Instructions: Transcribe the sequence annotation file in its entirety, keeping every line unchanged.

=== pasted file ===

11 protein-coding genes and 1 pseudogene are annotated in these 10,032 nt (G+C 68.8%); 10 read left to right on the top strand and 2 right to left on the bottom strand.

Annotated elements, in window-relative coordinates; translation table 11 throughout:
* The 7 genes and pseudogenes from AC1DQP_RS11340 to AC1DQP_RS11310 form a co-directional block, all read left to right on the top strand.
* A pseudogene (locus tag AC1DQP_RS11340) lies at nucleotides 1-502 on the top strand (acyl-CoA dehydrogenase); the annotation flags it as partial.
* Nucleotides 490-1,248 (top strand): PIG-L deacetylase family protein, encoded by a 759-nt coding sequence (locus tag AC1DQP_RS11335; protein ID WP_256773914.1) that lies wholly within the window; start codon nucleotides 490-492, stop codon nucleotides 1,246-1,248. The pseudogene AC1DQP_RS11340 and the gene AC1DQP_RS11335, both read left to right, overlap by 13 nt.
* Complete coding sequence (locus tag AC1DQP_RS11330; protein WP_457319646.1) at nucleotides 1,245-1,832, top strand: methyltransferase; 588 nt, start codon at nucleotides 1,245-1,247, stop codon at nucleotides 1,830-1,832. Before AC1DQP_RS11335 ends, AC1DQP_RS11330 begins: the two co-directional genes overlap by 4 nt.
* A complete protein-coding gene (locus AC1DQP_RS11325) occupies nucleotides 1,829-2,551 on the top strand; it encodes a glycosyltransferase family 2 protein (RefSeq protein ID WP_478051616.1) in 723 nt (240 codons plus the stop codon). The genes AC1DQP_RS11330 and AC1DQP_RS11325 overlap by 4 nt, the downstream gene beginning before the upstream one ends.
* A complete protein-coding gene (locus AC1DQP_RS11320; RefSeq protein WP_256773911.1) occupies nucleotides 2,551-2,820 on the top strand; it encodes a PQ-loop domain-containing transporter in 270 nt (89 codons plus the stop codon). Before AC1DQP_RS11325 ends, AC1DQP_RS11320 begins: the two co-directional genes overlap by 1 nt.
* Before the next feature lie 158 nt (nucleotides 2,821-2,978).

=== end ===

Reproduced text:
11 protein-coding genes and 1 pseudogene are annotated in these 10,032 nt (G+C 68.8%); 10 read left to right on the top strand and 2 right to left on the bottom strand.

Annotated elements, in window-relative coordinates; translation table 11 throughout:
* The 7 genes and pseudogenes from AC1DQP_RS11340 to AC1DQP_RS11310 form a co-directional block, all read left to right on the top strand.
* A pseudogene (locus tag AC1DQP_RS11340) lies at nucleotides 1-502 on the top strand (acyl-CoA dehydrogenase); the annotation flags it as partial.
* Nucleotides 490-1,248 (top strand): PIG-L deacetylase family protein, encoded by a 759-nt coding sequence (locus tag AC1DQP_RS11335; protein ID WP_256773914.1) that lies wholly within the window; start codon nucleotides 490-492, stop codon nucleotides 1,246-1,248. The pseudogene AC1DQP_RS11340 and the gene AC1DQP_RS11335, both read left to right, overlap by 13 nt.
* Complete coding sequence (locus tag AC1DQP_RS11330; protein WP_457319646.1) at nucleotides 1,245-1,832, top strand: methyltransferase; 588 nt, start codon at nucleotides 1,245-1,247, stop codon at nucleotides 1,830-1,832. Before AC1DQP_RS11335 ends, AC1DQP_RS11330 begins: the two co-directional genes overlap by 4 nt.
* A complete protein-coding gene (locus AC1DQP_RS11325) occupies nucleotides 1,829-2,551 on the top strand; it encodes a glycosyltransferase family 2 protein (RefSeq protein ID WP_478051616.1) in 723 nt (240 codons plus the stop codon). The genes AC1DQP_RS11330 and AC1DQP_RS11325 overlap by 4 nt, the downstream gene beginning before the upstream one ends.
* A complete protein-coding gene (locus AC1DQP_RS11320; RefSeq protein WP_256773911.1) occupies nucleotides 2,551-2,820 on the top strand; it encodes a PQ-loop domain-containing transporter in 270 nt (89 codons plus the stop codon). Before AC1DQP_RS11325 ends, AC1DQP_RS11320 begins: the two co-directional genes overlap by 1 nt.
* Before the next feature lie 158 nt (nucleotides 2,821-2,978).